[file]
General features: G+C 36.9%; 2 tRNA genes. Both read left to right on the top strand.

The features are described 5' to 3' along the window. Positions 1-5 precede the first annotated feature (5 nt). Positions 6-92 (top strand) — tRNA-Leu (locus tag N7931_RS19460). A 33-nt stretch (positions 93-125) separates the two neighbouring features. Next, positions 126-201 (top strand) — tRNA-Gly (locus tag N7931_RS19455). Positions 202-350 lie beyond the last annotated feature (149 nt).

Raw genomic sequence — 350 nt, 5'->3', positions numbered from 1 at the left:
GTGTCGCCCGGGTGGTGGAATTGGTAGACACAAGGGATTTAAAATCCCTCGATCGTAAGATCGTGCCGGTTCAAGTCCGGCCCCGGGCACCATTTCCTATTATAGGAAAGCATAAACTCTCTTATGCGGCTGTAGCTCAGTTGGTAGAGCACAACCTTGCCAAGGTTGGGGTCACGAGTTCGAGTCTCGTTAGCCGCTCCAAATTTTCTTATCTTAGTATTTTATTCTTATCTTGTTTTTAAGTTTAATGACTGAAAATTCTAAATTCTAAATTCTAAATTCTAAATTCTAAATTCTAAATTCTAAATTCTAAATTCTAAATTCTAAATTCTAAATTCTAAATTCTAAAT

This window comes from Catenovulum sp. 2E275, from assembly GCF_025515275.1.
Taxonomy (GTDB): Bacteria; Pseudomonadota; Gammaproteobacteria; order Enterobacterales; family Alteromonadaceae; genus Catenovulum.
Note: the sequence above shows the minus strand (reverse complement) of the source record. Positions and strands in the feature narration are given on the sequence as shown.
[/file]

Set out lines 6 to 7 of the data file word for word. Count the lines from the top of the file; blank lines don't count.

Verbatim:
Taxonomy (GTDB): Bacteria; Pseudomonadota; Gammaproteobacteria; order Enterobacterales; family Alteromonadaceae; genus Catenovulum.
Note: the sequence above shows the minus strand (reverse complement) of the source record. Positions and strands in the feature narration are given on the sequence as shown.